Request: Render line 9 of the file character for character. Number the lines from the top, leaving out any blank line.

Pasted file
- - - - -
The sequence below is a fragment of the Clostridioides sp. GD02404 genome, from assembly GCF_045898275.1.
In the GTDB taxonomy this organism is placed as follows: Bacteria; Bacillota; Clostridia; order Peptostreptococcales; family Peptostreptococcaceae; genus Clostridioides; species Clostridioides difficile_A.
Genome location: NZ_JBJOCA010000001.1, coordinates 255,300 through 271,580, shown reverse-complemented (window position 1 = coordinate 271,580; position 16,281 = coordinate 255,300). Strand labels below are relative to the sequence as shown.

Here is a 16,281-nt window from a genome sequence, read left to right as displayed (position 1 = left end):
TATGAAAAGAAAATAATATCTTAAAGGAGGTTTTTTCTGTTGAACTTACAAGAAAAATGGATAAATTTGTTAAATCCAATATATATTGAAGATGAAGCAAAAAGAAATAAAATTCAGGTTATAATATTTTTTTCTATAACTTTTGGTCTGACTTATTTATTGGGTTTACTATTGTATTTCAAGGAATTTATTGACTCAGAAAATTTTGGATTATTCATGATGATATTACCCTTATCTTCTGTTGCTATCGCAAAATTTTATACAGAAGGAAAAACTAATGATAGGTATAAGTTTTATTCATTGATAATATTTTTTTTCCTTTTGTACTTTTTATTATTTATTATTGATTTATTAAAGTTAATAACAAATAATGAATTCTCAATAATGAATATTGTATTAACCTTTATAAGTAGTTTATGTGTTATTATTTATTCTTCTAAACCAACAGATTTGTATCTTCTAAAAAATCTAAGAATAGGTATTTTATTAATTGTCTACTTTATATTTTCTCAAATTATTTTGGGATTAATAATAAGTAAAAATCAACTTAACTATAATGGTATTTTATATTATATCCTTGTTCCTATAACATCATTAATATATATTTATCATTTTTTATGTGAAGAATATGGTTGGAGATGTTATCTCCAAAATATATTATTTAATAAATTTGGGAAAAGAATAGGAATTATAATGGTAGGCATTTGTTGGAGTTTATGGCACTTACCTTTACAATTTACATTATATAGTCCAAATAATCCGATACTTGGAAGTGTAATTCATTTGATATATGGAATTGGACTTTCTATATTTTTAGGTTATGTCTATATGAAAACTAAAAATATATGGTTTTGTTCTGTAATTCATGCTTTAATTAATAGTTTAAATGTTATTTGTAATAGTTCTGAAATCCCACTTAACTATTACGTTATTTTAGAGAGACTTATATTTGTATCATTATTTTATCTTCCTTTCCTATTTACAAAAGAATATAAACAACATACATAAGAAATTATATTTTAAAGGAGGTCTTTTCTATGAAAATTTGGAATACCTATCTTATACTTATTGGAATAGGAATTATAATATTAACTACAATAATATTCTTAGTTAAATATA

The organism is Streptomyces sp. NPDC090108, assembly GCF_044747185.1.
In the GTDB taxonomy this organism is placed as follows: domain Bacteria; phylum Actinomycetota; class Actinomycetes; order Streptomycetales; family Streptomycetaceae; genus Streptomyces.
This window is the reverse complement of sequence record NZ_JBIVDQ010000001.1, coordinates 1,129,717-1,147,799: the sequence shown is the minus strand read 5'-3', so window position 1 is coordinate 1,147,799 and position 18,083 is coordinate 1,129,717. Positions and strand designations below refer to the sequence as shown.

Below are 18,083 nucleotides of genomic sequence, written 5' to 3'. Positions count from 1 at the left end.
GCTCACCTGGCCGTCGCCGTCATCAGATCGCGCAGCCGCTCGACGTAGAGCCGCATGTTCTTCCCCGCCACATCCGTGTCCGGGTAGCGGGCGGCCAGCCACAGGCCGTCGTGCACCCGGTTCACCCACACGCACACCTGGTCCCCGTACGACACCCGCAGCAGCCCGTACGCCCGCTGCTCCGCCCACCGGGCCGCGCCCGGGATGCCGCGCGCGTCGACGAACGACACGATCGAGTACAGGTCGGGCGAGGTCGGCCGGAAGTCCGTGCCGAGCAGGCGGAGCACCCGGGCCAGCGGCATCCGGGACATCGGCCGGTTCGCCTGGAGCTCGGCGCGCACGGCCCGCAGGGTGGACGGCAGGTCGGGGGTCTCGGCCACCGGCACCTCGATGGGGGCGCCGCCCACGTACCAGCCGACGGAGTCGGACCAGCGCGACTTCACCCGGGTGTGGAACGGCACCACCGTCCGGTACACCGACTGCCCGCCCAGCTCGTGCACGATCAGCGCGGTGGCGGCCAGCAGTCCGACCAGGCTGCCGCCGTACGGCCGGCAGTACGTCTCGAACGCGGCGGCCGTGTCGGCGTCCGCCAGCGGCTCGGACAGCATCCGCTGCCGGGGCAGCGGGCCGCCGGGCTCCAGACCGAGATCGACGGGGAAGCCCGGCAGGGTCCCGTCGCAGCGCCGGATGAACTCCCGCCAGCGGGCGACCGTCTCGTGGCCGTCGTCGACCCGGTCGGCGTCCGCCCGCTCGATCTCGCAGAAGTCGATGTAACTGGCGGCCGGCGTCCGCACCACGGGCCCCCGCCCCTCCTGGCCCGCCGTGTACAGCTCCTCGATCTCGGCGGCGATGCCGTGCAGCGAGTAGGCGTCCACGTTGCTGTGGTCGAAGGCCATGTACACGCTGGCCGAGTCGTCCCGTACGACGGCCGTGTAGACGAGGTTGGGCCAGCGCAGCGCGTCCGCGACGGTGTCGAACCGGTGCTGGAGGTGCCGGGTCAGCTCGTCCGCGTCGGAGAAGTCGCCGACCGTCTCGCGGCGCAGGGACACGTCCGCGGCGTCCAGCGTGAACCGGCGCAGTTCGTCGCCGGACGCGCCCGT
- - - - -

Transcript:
Below are 18,083 nucleotides of genomic sequence, written 5' to 3'. Positions count from 1 at the left end.